||Medical: Provider Information
Dr. Charles W. Lapp
Some persons with CFIDS (PWCs) are hypersomnolent,
sleeping 12 -
14 hours nightly and still dozing off during the day. But the vast majority of PWCs have difficulty initiating
and maintaining sleep (DIMS). I suspect that hypersomnolence is one way the body "shuts down" to promote
recovery, as hypersomnolence usually occurs at the onset of illness and with some relapses.
DIMS, on the other hand, frequently
occurs with relapses or with
overexertion. Patients say that they are exhausted, but their brains are wide awake and they are unable
to fall asleep - a phenomenon that I describe as "tired but wired." Most patients report vivid or nightmarish
dreams and many are kept awake by jerking of the limbs (nocturnal myoclonus), restless legs or pain. Universally
my patients complain of unrefreshing sleep and a morning phenomenon called "dysania." This is a period
lasting 1- 2 hours after awakening during which time the patient is almost too exhausted to drag out of
bed, achy and stiff in the joints and mentally foggy.
Restful sleep is key to improvement
in CFIDS. Anyone who tosses and
turns all night could expect to awaken tired, irritable, achy and sore.
Treatment of sleep disruption begins
with good sleep habits: when
possible, choose a regular bedtime; avoid caffeine, exertion and other stimulation for an hour or more
before bedtime; and use the bed for sleeping only - not reading, TV or homework! If you have trouble falling
asleep or find yourself wide awake during the middle of the night, get up. Go to an easy chair or couch
and do something quiet like reading, listening to the radio or watching television. Once you feel sleepy
again, return to bed. If you awaken briefly but frequently during the night, consider using a red night
light, as regular white light has a tendency to awaken us.
Sleep is so important that I do not
hesitate to use medication if
necessary. I generally start simply, recommending over-the-counter treatments such as the herb valerian
(500-750mg nightly), a mild antihistamine like Benedryl (25-50mg), Tylenol PM or Excedrin PM.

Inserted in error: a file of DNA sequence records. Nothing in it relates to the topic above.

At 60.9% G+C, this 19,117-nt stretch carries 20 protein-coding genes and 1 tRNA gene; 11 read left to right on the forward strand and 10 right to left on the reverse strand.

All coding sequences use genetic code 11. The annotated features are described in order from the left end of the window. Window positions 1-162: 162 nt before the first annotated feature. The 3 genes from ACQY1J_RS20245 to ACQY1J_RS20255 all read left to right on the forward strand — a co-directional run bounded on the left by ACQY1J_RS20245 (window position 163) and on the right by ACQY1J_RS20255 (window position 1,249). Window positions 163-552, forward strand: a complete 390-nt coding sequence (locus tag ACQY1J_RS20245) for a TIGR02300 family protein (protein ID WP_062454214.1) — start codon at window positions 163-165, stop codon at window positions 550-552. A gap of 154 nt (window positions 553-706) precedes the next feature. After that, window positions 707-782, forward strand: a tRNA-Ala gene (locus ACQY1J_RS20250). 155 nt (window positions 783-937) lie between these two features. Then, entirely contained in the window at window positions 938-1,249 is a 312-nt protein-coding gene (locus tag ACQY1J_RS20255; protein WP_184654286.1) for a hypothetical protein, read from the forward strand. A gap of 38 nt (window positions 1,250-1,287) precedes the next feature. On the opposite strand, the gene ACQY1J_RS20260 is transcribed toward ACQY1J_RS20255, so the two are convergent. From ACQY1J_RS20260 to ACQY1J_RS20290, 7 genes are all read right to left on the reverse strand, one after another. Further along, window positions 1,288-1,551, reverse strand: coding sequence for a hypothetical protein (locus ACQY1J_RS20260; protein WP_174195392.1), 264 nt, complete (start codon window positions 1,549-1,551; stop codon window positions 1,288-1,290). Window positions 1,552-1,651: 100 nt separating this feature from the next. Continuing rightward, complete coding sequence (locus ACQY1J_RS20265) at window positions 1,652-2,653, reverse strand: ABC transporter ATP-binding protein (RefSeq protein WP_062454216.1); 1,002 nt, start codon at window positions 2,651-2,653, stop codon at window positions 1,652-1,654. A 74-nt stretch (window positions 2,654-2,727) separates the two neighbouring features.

If these don-t help, I suggest melatonin,
the natural brain hormone
that induces restfulness in sleep in normal individuals. Natural melatonin levels tend to be low anyway
in persons with chronic illnesses. Melatonin supplements should be taken about one-half hour before bedtime.
The dose is very individualized; start with a small dose of 0.1 mg to 1.0 mg nightly (depending on what
is available) and increase the dose until some success is achieved. The maximum dose is 3 mg in young
people, 6 mg for those over 50 and never more than 9 mg. Excessive doses may cause jitteriness or headache.
Always use synthetic (that is, not from animal sources) and sublingual (under the tongue) forms of melatonin
for best results and safety.
The next step in sleep management is
prescription medication. I have
had the best success with low doses of the antidepressant doxepin (1 mg to 20 mg, typically 10 mg) plus
the Valium-like drug, Klonopin at 0.5 to 1 mg nightly. Klonopin is rapid-acting and helps you to fall
asleep, while doxepin keeps you asleep. The next choice is trazadone (50 mg nightly), an antidepressant
that increases the depth and quality of sleep. Next I would try Ambien (5-10 mg nightly), which is a uniquely
structured sleep drug that is only mildly habituating and does not seem to loose effectiveness over time.
Other options include Ativan, Xanax, Valium, Halcion, Doral, Prosom, Restoril and others, but these tend
to habituate and adapt (wear off) after time.
More important than medications, PWCs
should strive to go with the
flow or accommodate their own body rhythm. Studies of cortisol production in PWCs suggest that the natural
body rhythm (or diurnal cycle) is shifted several hours to the right. That is, if you were used to falling
asleep at 10:00 pm, your body might now feel more comfortable nodding off at 1:00 or 2:00 am. Similarly,
if you toss and turn all night, or if you are up for an hour or two, it is best to sleep in the next day
until you feel somewhat rested. When this shifted body rhythm interferes with work, school or social activities,
however, I highly recommend using melatonin to trigger your nighttime body rhythm cycle, then upon awakening
opening all the blinds and curtains so that you get plenty of light exposure for 2-3 hours each morning.
In darker Northern climates it may be necessary to invest in a light box to accomplish this.
Occasionally there will be periods
when the PWC just can't sleep
at all days. In such cases it is best to nap and catch up whenever possible, but I will occasionally prescribe
powerful soporifics such as chloral hydrate or short-acting barbiturates. When used for short periods
of time, these generally induce a reasonable sleep and re-establish a more normal sleep cycle.
MD Originally published in Youth Allied By CFIDS Summer 1996